In Māori society the marae is a place where the culture can be celebrated where the Māori language can be spoken where intertribal obligations can be met where customs can be explored and debated where family occasions such as birthdays can be held and where important ceremonies such as welcoming visitors or farewelling the dead (tangihanga) can be performed. Like the related institutions of old Polynesia the marae is a wāhi tapu a 'sacred place' which carries great cultural meaning.
In Māori usage the marae ātea (often shortened to marae) is the open space in front of the wharenui (meeting house; literally "large building"). Generally the term marae is used to refer to the whole complex including the buildings and the ātea. This area is used for pōwhiri (welcome ceremonies) featuring oratory. Some iwi (tribes) and hapū (sub-tribes) do not allow women to perform oratory on their marae though typically women perform a Karanga (call). The wharenui is the locale for important meetings sleepovers and craft and other cultural activities.
The wharekai (dining hall) is used primarily for communal meals but other activities may be carried out there.
Many of the words associated with marae in tropical Polynesia are retained in the Māori context. For example the word paepae refers to the bench where the speakers sit; this means it retains its sacred and ceremonial associations. Marae vary in size with some wharenui being a bit bigger than a double garage and some being larger than a typical town hall.
A marae is a meeting place registered as a reserve under the Te Ture Whenua Māori Act 1993 (The Māori Land Act). Each marae has a group of trustees who are responsible for the operations of the marae. The Act governs the regulation of marae as reservations and sets out the responsibilities of the trustees in relation to the beneficiaries. Generally each marae has a charter which the trustees have negotiated with the beneficiaries of the marae. The charter details matters such as:
the name of the marae and a description of it;
a list of the beneficiaries: usually iwi (tribes/nations) hapū (clans) or whānau (families); in some cases the marae is dedicated to the common good of the people of New Zealand.
the methods used to select trustees;
general governing principles of the marae;
the ways in which the trustees may be held accountable by the beneficiaries and methods for conflict resolution;
principles governing appointment and recognition of committees to administer the marae;
procedures for amending the charter and for ensuring adherence to its principles.
The New Zealand Māori Arts and Crafts Institute Act 1963 was passed and the institute built to maintain the tradition of whakairo. The Institute is responsible for the building and restoration of over 40 marae around the country.
Traditional church and educational uses
Most iwi hapū and even many small settlements have their own marae. An example of such a small settlement with its own marae is at Hongoeka Bay Plimmerton the home of the renowned writer Patricia Grace. Since the second half of the 20th century Māori in urban areas have been establishing intertribal marae such as Maraeroa in eastern Porirua. For many Māori the marae is just as important to them as their own homes.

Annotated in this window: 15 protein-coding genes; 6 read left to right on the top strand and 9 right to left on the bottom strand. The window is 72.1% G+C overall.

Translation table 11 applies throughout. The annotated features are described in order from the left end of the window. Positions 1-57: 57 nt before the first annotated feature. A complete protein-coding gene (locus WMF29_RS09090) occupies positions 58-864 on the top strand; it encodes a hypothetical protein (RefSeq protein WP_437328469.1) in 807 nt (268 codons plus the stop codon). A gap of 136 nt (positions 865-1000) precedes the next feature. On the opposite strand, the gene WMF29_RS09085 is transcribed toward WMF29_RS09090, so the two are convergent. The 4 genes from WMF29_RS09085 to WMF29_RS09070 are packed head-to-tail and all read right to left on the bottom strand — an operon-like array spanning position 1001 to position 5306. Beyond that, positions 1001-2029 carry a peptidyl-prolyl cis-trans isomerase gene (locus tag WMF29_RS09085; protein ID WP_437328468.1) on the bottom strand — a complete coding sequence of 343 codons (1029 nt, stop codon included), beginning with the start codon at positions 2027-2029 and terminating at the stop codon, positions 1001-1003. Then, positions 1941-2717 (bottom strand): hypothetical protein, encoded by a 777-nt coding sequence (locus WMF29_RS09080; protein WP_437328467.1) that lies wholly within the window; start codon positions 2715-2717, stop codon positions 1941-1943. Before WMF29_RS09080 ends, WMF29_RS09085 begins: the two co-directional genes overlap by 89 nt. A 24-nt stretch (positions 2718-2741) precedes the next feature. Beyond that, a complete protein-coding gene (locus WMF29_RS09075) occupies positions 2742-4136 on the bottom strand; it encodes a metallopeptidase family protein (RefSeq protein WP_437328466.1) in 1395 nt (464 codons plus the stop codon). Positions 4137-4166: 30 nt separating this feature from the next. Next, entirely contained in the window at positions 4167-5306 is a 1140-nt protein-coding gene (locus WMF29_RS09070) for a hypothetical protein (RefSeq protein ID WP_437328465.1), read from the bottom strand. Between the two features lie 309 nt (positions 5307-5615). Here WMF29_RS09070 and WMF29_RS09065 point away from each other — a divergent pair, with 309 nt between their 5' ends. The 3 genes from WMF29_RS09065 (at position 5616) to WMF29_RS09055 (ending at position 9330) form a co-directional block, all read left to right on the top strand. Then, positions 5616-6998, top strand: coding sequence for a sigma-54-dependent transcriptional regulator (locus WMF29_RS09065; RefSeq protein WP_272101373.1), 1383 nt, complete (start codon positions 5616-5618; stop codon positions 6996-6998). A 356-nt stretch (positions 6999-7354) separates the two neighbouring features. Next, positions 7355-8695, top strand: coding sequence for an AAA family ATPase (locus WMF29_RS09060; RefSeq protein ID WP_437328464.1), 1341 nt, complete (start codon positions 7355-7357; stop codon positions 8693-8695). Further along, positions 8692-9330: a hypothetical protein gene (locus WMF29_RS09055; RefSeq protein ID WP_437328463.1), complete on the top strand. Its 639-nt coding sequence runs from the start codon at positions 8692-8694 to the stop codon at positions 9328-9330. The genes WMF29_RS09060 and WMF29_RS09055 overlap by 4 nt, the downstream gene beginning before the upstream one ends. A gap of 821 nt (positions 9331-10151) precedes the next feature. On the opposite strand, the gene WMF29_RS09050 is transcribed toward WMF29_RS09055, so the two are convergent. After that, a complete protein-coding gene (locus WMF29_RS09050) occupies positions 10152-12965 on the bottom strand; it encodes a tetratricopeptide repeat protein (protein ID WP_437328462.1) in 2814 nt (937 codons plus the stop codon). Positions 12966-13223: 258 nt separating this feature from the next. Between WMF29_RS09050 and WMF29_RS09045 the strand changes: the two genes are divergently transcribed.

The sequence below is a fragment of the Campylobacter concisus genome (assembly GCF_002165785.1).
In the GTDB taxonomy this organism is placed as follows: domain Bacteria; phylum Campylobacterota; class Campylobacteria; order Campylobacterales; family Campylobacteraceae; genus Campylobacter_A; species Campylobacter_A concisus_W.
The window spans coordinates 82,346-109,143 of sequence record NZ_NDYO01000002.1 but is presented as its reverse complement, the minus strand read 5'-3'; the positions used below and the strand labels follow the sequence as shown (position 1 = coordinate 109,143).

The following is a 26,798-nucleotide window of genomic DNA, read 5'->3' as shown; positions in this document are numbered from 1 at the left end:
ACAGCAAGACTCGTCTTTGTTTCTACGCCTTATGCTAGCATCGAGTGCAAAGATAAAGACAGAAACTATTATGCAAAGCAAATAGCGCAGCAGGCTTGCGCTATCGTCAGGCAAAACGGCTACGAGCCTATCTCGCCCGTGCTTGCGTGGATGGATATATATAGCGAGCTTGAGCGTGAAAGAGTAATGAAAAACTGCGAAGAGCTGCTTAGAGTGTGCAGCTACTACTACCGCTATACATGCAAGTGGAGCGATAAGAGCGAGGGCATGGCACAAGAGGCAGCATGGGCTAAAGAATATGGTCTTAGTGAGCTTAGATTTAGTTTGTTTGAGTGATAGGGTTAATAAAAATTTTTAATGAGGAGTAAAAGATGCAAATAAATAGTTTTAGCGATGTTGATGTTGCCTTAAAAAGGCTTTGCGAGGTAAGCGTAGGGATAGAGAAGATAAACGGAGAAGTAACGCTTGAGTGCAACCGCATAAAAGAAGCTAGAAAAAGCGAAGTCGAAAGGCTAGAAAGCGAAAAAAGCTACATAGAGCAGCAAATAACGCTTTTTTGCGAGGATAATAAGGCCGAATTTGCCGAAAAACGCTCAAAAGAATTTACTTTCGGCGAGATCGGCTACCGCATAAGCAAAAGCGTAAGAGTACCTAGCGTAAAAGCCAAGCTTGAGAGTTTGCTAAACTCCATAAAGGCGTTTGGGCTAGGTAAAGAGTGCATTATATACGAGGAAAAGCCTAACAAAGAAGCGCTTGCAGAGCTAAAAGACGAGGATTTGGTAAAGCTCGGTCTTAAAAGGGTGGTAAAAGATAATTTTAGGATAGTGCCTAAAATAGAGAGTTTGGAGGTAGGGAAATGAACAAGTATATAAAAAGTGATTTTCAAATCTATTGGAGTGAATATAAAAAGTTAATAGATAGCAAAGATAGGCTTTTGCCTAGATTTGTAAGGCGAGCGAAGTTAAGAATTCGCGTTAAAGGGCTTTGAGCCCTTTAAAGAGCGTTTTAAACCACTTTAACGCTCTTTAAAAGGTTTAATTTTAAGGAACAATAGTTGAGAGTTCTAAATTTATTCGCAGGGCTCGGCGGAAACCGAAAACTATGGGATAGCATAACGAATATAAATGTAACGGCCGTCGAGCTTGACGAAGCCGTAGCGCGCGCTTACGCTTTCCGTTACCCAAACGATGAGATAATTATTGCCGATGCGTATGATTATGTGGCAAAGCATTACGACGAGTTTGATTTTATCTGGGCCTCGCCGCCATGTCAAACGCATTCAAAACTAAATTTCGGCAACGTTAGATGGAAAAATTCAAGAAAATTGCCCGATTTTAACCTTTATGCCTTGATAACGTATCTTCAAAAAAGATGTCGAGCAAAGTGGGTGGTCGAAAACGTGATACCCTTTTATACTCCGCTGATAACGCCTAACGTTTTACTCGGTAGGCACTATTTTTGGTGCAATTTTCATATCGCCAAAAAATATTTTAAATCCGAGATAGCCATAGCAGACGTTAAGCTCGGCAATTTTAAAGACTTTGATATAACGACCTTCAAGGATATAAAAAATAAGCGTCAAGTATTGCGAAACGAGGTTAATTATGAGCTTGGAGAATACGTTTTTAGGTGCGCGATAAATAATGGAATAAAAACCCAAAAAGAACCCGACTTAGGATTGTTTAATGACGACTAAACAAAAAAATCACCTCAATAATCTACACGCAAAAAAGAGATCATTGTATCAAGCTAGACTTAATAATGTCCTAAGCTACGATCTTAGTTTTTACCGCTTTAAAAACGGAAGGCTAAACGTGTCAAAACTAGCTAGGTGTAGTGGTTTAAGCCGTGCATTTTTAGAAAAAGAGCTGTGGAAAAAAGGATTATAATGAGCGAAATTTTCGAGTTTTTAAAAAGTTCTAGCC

Some New Zealand churches also operate marae of their own in which all of the functions of a traditional marae are carried out. Churches operating marae include the Anglican Presbyterian and Catholic churches. In recent years it has become common for educational institutions including primary and secondary schools technical colleges and universities to build marae for the use of the students and for the teaching of Māori culture. These marae may also serve as a venue for the performance of official ceremonies relating to the school.
The marae of the University of Auckland for instance is used for graduation ceremonies of the Māori Department as well as welcoming ceremonies for new staff of the university as a whole. Its primary function is to serve as a venue for the teaching of whaikōrero (oratory) Māori language and culture and important ceremonies for distinguished guests of the university. Two detailed secondary-school marae are located in the Waikato at Te Awamutu College and Fairfield College. The latter was designed by a Māori architect with a detailed knowledge of carving and weaving;[who?] its wharenui features an intricately carved revolving pou[further explanation needed] as well as many other striking features. In addition to school activities it is used for weddings.
Tangihanga (funeral rites)
As in pre-European times marae continue to be the location of many ceremonial events including birthdays weddings and anniversaries. The most important event located at marae is the tangihanga. Tangihanga are the means by which the dead are farewelled and the surviving family members supported in Māori society. As indicated by Ka'ai and Higgins "the importance of the tangihanga and its central place in marae custom is reflected in the fact that it takes precedence over any other gathering on the marae". :90